I should have known. It was there in the title. It said beware. But I had to be headstrong. I had to go my own way and read Beware of Pity.
Well, the truth be told, I didn’t actually read Beware of Pity. That might sound like an admission unworthy of a writer, but I did try. Perhaps Zweig’s longest fiction work is much more enthralling in the original German. And if I had been fluent in German maybe I would be writing a review of the book like that of Alfred Hickling: “Zweig constructs a devastating account of what happens when pity is misconstrued as love and brilliantly relays the catastrophic effects of arousing unwanted passion.” Or maybe I might have shared Salman Rushdie’s sentiment after reading Beware of Pity: “It’s good to have Zweig back.”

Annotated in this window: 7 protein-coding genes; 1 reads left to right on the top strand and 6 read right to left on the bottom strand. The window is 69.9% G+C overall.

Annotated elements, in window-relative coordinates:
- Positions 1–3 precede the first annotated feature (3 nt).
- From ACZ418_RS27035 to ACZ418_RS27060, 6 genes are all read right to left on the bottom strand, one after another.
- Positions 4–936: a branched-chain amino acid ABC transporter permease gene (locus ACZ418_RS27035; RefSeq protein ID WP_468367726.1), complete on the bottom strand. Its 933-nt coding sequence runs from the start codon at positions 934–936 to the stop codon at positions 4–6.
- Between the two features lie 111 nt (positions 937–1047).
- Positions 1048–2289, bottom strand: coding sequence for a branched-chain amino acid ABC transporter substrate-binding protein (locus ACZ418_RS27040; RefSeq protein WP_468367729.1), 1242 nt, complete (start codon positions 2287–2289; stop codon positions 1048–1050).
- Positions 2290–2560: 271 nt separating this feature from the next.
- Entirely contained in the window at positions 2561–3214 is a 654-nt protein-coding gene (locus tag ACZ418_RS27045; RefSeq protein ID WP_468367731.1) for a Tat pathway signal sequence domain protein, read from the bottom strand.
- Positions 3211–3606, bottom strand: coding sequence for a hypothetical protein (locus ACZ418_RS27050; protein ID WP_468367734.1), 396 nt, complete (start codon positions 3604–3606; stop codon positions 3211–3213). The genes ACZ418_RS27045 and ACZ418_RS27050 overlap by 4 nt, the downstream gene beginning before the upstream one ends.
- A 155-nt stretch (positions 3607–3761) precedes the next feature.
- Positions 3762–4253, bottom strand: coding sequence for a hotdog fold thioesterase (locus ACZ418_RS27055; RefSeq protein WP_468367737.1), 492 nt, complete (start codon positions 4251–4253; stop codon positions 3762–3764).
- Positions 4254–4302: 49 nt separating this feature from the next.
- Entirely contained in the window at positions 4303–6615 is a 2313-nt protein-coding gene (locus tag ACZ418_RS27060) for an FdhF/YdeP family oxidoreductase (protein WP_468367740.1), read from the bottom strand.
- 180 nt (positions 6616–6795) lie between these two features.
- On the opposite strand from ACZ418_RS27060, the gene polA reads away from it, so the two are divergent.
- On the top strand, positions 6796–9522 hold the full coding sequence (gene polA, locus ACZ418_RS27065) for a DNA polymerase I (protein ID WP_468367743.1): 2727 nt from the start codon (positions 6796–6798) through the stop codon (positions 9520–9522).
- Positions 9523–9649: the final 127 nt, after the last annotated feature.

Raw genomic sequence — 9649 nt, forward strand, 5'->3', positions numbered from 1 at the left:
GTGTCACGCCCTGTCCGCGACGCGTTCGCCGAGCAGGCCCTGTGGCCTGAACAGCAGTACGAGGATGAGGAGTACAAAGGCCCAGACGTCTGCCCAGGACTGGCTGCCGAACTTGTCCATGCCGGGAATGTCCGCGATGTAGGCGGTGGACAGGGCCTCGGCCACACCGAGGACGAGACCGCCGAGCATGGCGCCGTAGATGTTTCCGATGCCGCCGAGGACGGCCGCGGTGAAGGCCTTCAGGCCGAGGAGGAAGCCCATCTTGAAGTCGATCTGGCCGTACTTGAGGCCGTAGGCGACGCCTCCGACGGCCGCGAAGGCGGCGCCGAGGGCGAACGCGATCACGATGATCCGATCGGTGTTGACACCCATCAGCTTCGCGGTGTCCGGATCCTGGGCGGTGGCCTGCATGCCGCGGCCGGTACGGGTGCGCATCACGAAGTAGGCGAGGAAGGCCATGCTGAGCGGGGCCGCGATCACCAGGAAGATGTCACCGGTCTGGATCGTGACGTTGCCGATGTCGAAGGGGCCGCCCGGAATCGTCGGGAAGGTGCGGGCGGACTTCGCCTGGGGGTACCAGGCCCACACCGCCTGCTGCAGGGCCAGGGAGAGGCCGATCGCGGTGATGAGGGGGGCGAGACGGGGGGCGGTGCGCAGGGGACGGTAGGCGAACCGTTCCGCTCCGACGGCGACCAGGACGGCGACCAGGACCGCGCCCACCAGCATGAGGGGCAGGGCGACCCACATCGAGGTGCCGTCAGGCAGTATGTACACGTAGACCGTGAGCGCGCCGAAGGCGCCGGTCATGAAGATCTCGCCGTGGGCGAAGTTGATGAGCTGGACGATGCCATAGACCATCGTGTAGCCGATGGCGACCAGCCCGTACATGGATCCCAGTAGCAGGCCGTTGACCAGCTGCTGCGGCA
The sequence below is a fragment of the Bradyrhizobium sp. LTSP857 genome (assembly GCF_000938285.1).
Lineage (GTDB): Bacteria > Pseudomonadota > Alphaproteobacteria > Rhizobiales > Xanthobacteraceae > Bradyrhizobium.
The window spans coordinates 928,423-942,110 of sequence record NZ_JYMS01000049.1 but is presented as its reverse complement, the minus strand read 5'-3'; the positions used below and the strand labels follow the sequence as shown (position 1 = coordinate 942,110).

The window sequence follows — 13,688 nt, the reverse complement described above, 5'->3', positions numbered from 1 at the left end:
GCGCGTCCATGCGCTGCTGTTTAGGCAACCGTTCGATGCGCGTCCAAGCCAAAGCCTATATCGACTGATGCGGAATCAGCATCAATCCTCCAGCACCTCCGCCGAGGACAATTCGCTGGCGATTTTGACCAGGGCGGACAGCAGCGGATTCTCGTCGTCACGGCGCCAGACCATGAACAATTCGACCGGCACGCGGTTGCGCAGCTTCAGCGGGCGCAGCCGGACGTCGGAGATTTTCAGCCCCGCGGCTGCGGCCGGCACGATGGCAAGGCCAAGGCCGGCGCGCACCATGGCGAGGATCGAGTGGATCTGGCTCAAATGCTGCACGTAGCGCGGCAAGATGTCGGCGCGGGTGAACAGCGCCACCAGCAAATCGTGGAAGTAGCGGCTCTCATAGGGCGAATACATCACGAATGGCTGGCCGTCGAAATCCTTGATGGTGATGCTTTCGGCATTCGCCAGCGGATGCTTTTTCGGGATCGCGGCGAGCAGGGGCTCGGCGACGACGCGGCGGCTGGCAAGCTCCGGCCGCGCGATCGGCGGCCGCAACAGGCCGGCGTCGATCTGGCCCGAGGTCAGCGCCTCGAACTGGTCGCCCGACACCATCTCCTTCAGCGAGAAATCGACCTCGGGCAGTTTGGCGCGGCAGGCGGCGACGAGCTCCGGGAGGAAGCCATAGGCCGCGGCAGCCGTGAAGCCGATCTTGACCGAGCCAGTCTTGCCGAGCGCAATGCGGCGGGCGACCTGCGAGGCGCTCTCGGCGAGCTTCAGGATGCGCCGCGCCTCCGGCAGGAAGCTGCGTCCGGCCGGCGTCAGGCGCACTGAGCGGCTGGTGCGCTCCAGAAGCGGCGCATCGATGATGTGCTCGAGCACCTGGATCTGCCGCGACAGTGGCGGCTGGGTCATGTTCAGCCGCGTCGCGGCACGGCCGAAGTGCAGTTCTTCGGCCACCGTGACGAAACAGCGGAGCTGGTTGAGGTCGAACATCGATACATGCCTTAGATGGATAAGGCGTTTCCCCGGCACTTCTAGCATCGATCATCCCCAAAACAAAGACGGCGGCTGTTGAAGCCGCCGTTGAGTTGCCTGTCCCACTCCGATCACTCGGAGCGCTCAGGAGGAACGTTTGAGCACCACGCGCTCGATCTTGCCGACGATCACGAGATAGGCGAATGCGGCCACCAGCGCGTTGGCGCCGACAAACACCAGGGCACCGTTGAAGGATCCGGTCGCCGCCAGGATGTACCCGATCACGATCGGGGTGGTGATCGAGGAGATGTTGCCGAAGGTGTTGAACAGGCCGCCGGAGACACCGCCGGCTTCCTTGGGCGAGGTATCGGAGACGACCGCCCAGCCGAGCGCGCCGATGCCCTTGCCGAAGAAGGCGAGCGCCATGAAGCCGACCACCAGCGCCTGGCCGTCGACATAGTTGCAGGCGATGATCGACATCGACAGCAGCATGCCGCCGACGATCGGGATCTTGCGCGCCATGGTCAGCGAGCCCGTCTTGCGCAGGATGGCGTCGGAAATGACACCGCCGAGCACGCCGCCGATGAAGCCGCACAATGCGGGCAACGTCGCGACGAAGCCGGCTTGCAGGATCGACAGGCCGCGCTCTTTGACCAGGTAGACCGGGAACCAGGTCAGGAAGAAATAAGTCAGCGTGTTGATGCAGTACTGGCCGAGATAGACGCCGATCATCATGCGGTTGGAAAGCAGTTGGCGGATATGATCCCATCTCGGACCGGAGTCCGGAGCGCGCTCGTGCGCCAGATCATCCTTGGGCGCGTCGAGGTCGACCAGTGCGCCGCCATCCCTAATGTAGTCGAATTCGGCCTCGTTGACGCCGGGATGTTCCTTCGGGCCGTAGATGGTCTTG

I’m not sure where Zweig went, but a reader of a translation will always have difficulty finding the author’s intended meaning. You’re forced to come at the work and the author’s mind through the interpretation of others. Translators, editors, and everyone in between—there could be a whole room of people adding their take to the story. Sadly there’s no escaping it. There’s always some of the author’s art that gets lost in translation.
But maybe that’s not what happened with me. Maybe, like so many things, the timing just wasn’t right. Pity. I liked the cover.